in: Routledge studies in Middle Eastern politics, 88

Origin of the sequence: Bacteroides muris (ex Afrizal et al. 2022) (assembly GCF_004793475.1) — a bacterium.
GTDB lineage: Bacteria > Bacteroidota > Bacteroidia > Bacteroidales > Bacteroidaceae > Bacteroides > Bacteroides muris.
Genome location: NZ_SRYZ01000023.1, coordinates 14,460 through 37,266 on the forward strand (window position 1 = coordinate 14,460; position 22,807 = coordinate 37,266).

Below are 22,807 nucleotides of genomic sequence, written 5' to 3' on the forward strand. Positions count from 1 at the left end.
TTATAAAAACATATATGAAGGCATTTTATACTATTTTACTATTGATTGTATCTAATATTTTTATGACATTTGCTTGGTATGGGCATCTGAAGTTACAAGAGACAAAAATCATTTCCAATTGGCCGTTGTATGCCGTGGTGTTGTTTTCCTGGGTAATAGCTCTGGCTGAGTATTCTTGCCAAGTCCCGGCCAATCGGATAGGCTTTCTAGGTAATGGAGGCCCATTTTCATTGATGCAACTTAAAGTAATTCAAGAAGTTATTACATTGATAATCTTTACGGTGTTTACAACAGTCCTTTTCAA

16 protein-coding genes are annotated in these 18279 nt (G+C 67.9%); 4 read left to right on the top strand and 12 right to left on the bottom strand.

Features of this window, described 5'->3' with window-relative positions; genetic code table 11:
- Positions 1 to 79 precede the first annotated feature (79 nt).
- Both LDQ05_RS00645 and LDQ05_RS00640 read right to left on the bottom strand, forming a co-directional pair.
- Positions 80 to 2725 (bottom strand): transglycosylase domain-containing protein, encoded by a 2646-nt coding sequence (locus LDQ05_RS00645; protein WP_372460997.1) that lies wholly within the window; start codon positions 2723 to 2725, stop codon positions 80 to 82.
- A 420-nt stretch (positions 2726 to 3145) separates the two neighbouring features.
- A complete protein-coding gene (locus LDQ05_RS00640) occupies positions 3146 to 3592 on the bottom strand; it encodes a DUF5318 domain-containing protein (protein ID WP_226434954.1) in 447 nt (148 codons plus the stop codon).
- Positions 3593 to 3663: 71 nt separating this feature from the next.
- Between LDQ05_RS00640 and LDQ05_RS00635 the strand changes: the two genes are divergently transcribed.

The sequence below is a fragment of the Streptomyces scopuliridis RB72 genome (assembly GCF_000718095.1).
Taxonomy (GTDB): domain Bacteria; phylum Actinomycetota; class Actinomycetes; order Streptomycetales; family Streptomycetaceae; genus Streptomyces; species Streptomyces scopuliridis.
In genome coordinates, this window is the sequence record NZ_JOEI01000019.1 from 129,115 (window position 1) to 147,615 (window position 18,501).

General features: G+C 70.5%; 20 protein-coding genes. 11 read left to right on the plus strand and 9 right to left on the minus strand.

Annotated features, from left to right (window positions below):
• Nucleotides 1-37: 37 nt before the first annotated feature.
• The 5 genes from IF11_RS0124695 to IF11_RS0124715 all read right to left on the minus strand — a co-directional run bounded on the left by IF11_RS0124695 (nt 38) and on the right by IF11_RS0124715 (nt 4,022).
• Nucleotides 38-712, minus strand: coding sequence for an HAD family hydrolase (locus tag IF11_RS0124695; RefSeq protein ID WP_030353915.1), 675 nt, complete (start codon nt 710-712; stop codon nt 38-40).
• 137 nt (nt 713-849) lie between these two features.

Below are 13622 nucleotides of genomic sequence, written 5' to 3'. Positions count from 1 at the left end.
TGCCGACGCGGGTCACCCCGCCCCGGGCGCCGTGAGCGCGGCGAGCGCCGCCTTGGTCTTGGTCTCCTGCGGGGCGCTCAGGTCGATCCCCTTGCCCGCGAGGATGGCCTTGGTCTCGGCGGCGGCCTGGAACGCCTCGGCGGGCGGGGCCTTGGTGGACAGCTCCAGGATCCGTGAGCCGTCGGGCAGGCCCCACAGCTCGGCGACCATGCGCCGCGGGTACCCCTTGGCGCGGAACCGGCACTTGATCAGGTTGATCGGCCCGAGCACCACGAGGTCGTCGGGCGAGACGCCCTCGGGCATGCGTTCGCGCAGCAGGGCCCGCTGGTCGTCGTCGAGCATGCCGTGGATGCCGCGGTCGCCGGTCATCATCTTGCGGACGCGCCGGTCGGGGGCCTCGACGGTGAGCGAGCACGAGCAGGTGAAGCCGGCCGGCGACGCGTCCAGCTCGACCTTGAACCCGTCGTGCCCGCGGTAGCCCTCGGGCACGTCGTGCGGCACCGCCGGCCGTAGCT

"For over sixty years, Israel's foreign policy establishment has looked at its regional policy through the lens of a geopolitical concept named "the periphery doctrine". The idea posited that due to the fundamental hostility of neighbouring Arab countries, Israel ought to counterbalance this threat by engaging with the "periphery" of the Arab world through clandestine diplomacy. Based on original research in the Israeli diplomatic archives and interviews with key past and present decision makers, this book shows that this concept of a periphery was, and remains, a core driver of Israel's foreign policy. The periphery was borne out of the debates among Zionist circles concerning the geopolitics of the nascent Israeli State. The evidence from Israel's contemporary policies shows that these principles survived the historical relationships with some countries (Iran, Turkey, Ethiopia) and were emulated in other cases: Azerbaijan, Greece, South Sudan, and even to a certain extent in the attempted exchanges by Israel with Gulf Arab kingdoms. The book enables readers to understand Israel's pessimistic--or realist, in the traditional sense--philosophy when it comes to the conduct of foreign policy. The history of the periphery doctrine sheds light on fundamental issues such as Israel's role in the regional security system, its overreliance on military and intelligence cooperation as tools of diplomacy, and finally its enduring perception of inextricable isolation.Through a detailed appraisal of Israel's periphery doctrine from its birth in the fifties until its contemporary renaissance, this book offers a new perspective on Israel's foreign policy, and will appeal to students and scholars of Middle East Politics and History, and International Relations."--Provided by publisher.